Classifieds Advertise Archive Subscriptions Family Announcements Photos Digital Editions/Apps
Connect with us

Galway in Days Gone By

Galway In Days Gone By

Published

on

Some of the delegates who attended the annual convention of the Galway County Board of the GAA in Athenry in January 1957. Included in the group are Rev M. Walsh, CC, Portumna, Chairman; Messrs. J. Whelan, Killimor, Secretary; T. O'Connor, Registrat; P. Ruane, Treasurer; P. Naughton, Chairman, North Board, and M. Sylver, Chairman, South Board.

1918

Fiercest gale

Following the wettest month for forty years, came during last week-end the fiercest gale within living memory. On Saturday night the wind blew with hurricane force to the accompaniment of fierce showers of hail and rain.

The aerodrome at Oranmore suffered severely. The groundsmen under canvas had a particularly bad night of it, but the pilots and observers were safely housed in the old Militia shed. The canteen and tents were blown down and the soldiers had to seek quarters where they could shelter. The storm also played havoc with the tents along the railway line, which, we understand, are to be replaced by huts at an early date.

Pedestrianism along the promenade at Salthill was conducted with difficulty, as the wind blew violently through the open channel of the Bay. Cycling against it was a virtual impossibility.

Family record in war

Sergt. Tom Macken, 1st Northumberland Fusiliers, of Eyre-st., Galway, who recently volunteered from Malta for service on the western front, was wounded on Sept. 20. His brother, Walter, was killed in the battle of the Somme last year. Another brother, John, is at present in hospital suffering from wounds.

Coachbuilders’ strike

Twenty coachbuilders employed at Messrs Hughes’, Fahy’s, & Dowler’s works struck work on Monday for higher wages and shorter hours. The men state they have been working from 7a.m. till 7p.m., and that the minimum wage is 34s. per week. They demand an increase of 10s and a reduction of their working hours, with closing at 2p.m. instead of 3p.m. on Saturdays. Two of the strikers employed at Messrs Dowler’s works resumed on Thursday.

1943

Country classics

It is rather extraordinary but, nevertheless true, that there is no demand for the classics among readers in Galway City, but the people from the rural areas continually ask for them and seem never to have enough of them. We have had cases where families living in the country have taken the same classics out year after year. This statement was made to our representative by Mr. S.J. Maguire, Co. Librarian.

Country people also are very interested in good solid Anglo-Irish literature, said the Co. Librarian, such as books by Canon Sheehan, James Murphy, etc., but they also indulge in a little light reading. They are as fond of a good detective novel or a wild west yarn as anybody.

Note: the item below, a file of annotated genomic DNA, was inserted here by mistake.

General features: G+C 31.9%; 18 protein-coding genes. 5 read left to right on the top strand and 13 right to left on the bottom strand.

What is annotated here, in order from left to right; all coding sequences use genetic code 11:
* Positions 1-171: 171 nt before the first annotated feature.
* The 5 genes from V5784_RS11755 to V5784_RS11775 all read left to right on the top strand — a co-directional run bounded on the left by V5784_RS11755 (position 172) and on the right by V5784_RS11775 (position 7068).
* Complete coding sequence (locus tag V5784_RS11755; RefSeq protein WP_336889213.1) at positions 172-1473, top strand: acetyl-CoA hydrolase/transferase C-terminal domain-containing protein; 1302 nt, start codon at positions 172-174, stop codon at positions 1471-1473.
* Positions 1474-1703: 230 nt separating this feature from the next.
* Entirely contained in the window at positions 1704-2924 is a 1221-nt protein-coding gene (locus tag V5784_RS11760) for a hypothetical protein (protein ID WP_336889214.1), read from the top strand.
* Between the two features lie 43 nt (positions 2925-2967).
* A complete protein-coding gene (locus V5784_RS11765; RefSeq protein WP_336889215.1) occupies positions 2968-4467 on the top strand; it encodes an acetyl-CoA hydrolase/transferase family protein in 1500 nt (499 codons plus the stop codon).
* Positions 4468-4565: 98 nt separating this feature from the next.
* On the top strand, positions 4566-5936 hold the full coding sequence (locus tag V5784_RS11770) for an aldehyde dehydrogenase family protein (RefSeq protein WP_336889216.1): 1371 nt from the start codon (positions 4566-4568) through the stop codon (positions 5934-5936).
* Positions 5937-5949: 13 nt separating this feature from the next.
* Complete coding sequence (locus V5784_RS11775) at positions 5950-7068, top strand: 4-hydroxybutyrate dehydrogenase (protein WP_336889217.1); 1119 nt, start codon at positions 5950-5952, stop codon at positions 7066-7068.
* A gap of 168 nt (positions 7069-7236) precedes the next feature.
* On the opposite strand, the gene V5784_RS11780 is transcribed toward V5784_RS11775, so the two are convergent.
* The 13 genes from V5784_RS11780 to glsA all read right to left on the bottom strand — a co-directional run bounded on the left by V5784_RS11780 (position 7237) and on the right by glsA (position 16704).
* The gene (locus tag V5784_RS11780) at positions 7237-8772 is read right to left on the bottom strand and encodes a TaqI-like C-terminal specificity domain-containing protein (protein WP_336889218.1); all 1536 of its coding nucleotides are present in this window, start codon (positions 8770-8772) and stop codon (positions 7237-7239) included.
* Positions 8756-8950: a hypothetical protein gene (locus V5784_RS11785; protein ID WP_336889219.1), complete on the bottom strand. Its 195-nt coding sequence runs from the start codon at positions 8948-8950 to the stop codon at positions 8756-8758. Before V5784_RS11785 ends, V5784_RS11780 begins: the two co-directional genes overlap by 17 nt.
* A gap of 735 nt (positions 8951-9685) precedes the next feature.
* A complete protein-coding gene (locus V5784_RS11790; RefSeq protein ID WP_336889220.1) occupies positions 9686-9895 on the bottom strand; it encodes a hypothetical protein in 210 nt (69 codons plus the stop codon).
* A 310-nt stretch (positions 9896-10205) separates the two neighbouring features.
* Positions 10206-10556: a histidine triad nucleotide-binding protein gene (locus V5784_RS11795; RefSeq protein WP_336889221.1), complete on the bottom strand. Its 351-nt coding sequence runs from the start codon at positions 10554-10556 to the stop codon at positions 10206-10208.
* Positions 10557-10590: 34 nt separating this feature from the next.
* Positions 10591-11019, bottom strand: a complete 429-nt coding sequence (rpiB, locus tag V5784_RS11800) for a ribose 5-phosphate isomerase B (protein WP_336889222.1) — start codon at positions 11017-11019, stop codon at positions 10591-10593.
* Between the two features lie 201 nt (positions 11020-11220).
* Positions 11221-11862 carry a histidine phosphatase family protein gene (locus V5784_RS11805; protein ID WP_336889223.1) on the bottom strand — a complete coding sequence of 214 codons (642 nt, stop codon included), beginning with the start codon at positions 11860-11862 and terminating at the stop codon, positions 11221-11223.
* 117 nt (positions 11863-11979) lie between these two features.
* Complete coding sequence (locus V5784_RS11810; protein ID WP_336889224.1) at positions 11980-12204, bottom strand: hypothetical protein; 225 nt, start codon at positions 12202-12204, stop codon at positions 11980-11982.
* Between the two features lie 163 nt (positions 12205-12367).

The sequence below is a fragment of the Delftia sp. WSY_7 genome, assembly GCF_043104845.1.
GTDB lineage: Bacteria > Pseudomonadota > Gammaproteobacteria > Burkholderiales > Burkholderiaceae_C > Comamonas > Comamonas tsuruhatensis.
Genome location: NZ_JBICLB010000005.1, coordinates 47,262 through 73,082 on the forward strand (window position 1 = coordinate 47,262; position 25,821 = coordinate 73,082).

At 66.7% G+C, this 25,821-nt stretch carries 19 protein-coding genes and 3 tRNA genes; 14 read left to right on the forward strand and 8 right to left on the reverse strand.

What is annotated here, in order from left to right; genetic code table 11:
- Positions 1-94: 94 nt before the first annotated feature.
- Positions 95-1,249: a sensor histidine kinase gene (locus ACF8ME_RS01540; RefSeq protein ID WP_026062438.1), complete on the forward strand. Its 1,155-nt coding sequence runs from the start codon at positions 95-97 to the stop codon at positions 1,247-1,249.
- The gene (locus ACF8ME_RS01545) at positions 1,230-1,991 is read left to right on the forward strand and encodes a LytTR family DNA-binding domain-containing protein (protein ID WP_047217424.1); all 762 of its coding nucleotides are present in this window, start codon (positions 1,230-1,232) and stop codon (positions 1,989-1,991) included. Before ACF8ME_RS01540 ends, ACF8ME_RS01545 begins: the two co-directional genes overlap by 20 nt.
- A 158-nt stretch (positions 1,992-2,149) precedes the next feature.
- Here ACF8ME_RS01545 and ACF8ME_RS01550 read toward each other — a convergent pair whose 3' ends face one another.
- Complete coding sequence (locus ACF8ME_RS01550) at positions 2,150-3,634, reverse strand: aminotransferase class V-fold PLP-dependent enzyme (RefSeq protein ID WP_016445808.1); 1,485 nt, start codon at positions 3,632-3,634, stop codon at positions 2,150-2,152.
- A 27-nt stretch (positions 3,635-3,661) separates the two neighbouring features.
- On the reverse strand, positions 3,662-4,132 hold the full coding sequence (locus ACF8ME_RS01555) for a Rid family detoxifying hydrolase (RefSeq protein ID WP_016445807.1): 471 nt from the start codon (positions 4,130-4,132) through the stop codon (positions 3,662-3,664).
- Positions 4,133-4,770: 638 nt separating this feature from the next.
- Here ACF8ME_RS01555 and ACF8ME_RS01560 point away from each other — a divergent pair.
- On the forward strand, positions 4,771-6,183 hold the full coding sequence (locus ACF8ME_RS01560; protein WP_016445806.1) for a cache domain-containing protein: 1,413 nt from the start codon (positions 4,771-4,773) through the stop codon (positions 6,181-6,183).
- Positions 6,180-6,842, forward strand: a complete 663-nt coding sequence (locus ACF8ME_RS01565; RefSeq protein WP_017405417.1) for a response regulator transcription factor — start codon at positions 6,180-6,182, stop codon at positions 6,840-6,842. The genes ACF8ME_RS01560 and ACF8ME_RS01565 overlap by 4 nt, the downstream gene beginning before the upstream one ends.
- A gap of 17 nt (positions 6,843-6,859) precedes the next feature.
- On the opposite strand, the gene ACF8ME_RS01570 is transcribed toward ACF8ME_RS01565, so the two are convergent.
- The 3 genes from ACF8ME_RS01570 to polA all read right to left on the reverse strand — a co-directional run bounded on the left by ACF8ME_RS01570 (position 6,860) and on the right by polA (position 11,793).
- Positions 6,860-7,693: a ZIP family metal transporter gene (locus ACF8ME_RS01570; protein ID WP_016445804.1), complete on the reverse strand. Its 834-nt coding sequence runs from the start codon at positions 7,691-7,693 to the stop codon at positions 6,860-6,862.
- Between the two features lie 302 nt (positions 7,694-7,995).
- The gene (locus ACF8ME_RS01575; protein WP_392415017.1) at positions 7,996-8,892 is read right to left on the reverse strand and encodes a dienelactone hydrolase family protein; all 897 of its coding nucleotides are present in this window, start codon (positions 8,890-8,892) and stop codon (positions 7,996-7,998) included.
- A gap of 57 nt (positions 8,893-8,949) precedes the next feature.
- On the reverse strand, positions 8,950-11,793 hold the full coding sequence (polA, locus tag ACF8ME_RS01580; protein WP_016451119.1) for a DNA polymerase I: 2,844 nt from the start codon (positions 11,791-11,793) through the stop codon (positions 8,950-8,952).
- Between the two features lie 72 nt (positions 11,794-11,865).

During the last three years, the demand for books dealing with the war is phenomenal and at least three out of four readers that utilise the County Galway Library ask for the latest books on war.

Our representative was interested to learn that the youth of 1943 – both boys and girls – look for books dealing with the war.

The boys are all the time asking for books which illustrate the latest type of ’planes and tanks and are very anxious to read stories written in the lighter vein where the central figure is a pilot of a ’plane or the commander of the tank. Stories about the sea have not lost their fascination and are in constant demand.

“Girls’ school stories and boys’ adventure stories are always in demand,” said Mr. Maguire, “but only a very limited quantity of them is coming on the market now and they are practically unobtainable. However, we have a very good stock of them in the Galway library and we are issuing those gradually.”

The greatest demand of all is for good detective novels and wild west yarns. Mr. Maguire pointed out that this demand was constant because it came from all classes. The professional man as well as the working man is very fond of a good detective story as well as a wild west story.

The Librarian added that they now had in the library a stock of books that would last for the next eighteen months.

For more, read this week’s Connacht Tribune.

Get the Connacht Tribune Live app
The Connacht Tribune Live app is the home of everything that is happening in Galway City and  county. It’s completely FREE and features all the latest news, sport and information on what’s on in your area. Click HERE to download it for iPhone and iPad from Apple’s App Store, or HERE to get the Android Version from Google Play.

Galway in Days Gone By

Galway In Days Gone By

Published

on